Magnetic Null-Pairs within Magnetic Reconnection Ion Diffusion Region in the Magnetotail: A Case Study

DOI: 10.4236/ijg.2019.1011055   PDF   HTML   XML   105 Downloads   179 Views  

Abstract

The 3-dimentional structure of magnetic reconnection ion diffusion region has been studied in this paper. Steady magnetic null-pair structure is found among the Cluster tetrahedron within a thin current sheet when magnetic reconnection takes place in the near-Earth magnetotail. Two magnetic null points in the null-pair are well coupled, with an angle of about 3~7° between the spin line of one and the fan surface of the other. The magnetic null-pair detected in the ion diffusion region, is quasi-stable in spatial structure but fast evolved in time, consistent with the fast reconnection scenario. The spatially steady magnetic null-pair within the diffusion region of the collision less fast magnetic reconnection presents an advanced understanding of the magnetic reconnection process.

Share and Cite:

Li, S. (2019) Magnetic Null-Pairs within Magnetic Reconnection Ion Diffusion Region in the Magnetotail: A Case Study. International Journal of Geosciences, 10, 967-980. doi: 10.4236/ijg.2019.1011055.

1. Introduction

Being regarded as the most important mechanism of the energy release and momentum transportation in the space and the laboratory plasma, magnetic reconnection [1] [2] is complicated in both magnetic structure and physical processes. With multi-scale processes of different physics in the vicinity of the magnetic reconnection X-line (2-D) or the magnetic null point (3-D) [3] - [7] in the reconnection process, the magnetic configuration remains ambiguous even though it has been studied for decades. Most studies on the reconnection, both theoretical and simulative, are in the regime of the ideal 2-D model. However, the reconnection taking place in the natural space is of 3-D structure, with magnetic null as the reconnection diffusion site. There are a lot of studies on the possible topology of reconnections in the 3-D regime with or without magnetic nulls (e.g., [3] - [15] ).

The magnetic null structure in the magnetic reconnection diffusion region (hereafter called “MRDR”) has been studied in detail. Firstly, Xiao et al. [12] applied the null concept and arithmetic to space physics to interpret the 3-D magnetic reconnection in the near-earth central current sheet. They went even further to investigate the geometry of the magnetic null in detail and found a null-pair around which lower-hybrid wave was found [13]. Secondly, He et al. [14] developed a new method to construct the magnetic topology around a magnetic null in the magnetotail. The method is developed for reconstructing the local magnetic field based on the four-point measurement from Cluster tetrahedron. The method makes use of a fitting function with 10 fitting parameters in 10 spherical harmonic functions and another two in the Harris current sheet model, thus matching the 12 observed field components. Thirdly, He et al. [15] studied the electron dynamics in the region close to the null point, observing electron beams in two directions as seen in the pitch angle distributions (PAD) of electron differential energy flux measured by SC2/PEACE, and Deng et al. [16] have studied the structure of magnetic null and the micro process of wave turbulence that are very close to the coupled magnetic null in the diffusion region.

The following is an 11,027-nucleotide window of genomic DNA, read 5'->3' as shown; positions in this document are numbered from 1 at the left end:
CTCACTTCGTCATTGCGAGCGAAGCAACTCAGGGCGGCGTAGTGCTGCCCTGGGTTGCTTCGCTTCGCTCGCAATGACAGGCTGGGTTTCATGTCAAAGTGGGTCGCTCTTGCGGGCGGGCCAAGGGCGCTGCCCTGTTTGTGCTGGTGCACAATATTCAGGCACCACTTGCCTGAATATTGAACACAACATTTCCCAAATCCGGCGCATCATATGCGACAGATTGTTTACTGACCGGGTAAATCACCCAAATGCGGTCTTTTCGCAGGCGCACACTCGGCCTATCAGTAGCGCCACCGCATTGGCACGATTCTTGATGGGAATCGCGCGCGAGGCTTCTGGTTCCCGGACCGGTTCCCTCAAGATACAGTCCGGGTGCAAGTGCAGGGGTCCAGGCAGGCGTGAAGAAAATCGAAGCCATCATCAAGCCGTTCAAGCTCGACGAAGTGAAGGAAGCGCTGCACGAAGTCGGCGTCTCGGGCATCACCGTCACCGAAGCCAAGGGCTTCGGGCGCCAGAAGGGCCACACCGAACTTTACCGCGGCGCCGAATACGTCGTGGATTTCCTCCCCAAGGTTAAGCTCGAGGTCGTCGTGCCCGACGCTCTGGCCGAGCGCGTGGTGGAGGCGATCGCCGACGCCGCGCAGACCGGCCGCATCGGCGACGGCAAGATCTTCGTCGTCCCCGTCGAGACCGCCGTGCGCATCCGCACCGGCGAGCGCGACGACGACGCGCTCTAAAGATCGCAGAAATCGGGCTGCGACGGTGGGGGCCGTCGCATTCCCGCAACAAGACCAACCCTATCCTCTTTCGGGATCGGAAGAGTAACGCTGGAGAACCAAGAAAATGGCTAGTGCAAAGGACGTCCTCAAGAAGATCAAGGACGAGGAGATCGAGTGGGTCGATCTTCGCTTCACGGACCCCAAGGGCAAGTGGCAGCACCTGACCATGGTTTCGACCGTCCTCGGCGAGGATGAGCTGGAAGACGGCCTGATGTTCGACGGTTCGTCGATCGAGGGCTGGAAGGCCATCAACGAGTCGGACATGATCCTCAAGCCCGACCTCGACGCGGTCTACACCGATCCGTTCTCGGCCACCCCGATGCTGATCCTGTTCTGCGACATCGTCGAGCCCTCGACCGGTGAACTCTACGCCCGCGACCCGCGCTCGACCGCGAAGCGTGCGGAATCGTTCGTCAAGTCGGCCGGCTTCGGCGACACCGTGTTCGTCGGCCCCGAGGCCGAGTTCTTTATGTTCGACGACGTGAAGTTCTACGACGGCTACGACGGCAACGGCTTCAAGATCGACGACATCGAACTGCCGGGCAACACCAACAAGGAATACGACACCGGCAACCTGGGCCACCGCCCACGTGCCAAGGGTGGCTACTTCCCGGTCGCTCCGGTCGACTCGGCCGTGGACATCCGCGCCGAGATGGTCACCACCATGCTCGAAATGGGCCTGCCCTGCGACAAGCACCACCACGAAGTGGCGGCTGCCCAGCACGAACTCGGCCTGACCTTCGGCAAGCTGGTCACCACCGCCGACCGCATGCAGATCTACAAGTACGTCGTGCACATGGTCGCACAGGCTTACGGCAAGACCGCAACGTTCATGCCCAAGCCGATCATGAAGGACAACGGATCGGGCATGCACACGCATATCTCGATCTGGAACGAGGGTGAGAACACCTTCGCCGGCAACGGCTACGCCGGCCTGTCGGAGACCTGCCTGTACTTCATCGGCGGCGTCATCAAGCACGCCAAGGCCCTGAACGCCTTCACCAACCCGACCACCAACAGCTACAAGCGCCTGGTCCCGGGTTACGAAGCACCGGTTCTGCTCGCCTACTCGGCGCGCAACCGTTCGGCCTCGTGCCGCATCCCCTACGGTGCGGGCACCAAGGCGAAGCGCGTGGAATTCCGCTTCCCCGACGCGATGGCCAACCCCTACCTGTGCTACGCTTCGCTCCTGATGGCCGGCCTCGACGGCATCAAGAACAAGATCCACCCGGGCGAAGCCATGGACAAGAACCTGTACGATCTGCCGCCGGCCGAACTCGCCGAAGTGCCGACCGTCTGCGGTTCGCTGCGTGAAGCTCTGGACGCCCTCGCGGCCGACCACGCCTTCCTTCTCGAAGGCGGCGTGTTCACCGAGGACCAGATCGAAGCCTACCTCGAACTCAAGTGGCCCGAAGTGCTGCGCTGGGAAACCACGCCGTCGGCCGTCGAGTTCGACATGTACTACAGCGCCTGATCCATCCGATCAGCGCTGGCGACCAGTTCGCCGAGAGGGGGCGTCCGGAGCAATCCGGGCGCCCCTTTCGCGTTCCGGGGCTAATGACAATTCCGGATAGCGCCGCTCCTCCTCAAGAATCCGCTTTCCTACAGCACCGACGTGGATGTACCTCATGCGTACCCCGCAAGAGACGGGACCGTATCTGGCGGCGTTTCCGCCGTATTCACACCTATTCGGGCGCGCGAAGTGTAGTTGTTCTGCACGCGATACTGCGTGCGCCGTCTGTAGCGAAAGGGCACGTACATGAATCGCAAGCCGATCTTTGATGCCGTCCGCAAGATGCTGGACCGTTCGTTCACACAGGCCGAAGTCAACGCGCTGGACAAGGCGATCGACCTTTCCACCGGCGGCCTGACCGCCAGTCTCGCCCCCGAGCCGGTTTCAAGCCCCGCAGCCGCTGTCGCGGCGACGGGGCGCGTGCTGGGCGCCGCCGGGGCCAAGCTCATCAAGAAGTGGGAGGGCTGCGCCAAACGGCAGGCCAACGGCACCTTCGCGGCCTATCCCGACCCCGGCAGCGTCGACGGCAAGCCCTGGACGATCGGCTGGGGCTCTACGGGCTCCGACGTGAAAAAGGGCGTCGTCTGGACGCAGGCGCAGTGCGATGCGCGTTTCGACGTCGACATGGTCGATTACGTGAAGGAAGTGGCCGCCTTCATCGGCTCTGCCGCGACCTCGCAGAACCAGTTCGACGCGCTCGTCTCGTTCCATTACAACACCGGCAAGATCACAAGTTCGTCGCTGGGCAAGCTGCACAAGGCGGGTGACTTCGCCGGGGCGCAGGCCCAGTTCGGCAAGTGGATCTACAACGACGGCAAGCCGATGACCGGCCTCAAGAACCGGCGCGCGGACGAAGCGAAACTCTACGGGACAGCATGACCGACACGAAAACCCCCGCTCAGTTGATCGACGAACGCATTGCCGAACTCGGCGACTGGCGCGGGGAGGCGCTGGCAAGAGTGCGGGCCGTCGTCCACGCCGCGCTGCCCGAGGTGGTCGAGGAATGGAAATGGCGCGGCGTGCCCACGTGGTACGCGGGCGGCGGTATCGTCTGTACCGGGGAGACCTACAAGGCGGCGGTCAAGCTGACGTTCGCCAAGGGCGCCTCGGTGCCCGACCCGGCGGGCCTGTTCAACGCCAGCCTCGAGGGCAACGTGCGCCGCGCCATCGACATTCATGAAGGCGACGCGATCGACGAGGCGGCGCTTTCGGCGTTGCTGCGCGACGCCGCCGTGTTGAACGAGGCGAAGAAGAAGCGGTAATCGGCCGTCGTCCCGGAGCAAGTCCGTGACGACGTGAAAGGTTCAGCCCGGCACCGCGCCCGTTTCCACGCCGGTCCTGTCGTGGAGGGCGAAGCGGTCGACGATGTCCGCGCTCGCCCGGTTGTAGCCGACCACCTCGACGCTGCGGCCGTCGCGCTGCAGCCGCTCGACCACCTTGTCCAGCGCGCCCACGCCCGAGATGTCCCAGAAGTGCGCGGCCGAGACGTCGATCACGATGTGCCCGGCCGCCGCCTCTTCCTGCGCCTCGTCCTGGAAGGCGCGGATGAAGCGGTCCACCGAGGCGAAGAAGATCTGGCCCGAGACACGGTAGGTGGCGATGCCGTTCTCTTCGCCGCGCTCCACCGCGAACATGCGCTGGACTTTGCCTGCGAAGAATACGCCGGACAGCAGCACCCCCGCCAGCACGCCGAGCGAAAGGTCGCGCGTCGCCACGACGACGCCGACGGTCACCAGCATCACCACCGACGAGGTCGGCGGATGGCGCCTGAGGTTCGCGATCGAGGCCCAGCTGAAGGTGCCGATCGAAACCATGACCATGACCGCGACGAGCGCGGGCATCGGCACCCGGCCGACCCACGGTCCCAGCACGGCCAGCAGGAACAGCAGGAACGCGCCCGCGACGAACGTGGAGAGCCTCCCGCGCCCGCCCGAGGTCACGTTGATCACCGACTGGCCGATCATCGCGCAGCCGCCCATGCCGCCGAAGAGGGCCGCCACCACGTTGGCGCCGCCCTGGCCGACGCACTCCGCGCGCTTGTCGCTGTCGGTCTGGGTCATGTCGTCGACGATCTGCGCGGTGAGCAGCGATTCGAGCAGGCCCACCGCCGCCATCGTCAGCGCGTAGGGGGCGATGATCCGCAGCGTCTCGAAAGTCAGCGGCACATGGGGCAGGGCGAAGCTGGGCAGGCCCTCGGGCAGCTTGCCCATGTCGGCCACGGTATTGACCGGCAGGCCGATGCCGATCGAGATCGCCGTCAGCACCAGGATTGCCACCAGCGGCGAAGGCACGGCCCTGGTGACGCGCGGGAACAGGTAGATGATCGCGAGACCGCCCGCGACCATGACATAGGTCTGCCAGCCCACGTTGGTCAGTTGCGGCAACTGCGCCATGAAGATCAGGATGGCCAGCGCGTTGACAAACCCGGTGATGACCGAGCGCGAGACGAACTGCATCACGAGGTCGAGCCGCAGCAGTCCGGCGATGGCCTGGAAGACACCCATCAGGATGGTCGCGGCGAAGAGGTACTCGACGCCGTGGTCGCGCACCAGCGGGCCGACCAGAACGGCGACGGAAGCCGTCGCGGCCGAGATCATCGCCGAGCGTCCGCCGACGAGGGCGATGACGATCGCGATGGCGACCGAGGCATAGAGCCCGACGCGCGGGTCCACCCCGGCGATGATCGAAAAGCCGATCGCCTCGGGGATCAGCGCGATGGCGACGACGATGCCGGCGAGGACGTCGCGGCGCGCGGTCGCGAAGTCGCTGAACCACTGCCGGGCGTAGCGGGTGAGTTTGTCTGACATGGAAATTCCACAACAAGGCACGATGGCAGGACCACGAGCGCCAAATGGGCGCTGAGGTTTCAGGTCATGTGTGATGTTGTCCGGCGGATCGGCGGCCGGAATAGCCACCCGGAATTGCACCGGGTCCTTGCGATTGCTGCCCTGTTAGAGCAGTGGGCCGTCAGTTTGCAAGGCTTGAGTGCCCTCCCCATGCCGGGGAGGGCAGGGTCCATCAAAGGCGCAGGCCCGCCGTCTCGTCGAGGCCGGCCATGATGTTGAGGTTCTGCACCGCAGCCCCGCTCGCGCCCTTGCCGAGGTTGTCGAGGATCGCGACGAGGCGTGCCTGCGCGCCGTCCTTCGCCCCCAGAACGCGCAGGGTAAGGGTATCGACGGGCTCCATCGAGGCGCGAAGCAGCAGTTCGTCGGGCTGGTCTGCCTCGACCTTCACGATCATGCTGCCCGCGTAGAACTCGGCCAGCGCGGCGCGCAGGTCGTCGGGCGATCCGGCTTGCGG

However, some issues remain ambiguous. For example, what is the difference between the structure of 2-D reconnection model (X-line) and 3-D geometry (magnetic null)? How does the 3-D reconnection develop? What other phenomena may arise and develop during the 3-D reconnection and what roles they play in the development of the 3-D reconnection? In present work, we apply the Poincare index [17] and the magnetic null fitting method [14] to the study the geometry of magnetic null-pairs, which are observed within the MRDR on 10 September 2001. This event has been studied by Wang et al. [18] [19] and Li et al. [20] extensively which mainly focused on the energetic electrons within the reconnection diffusion region [18] and electron pitch angle distributions in the vicinity of the X line and the outflow region [19]. We have also investigated the waves and particle dynamics around the magnetic null point in our previous work [20]. We will go further on this event to extend our understanding on the magnetic structure of the magnetic reconnection diffusion region.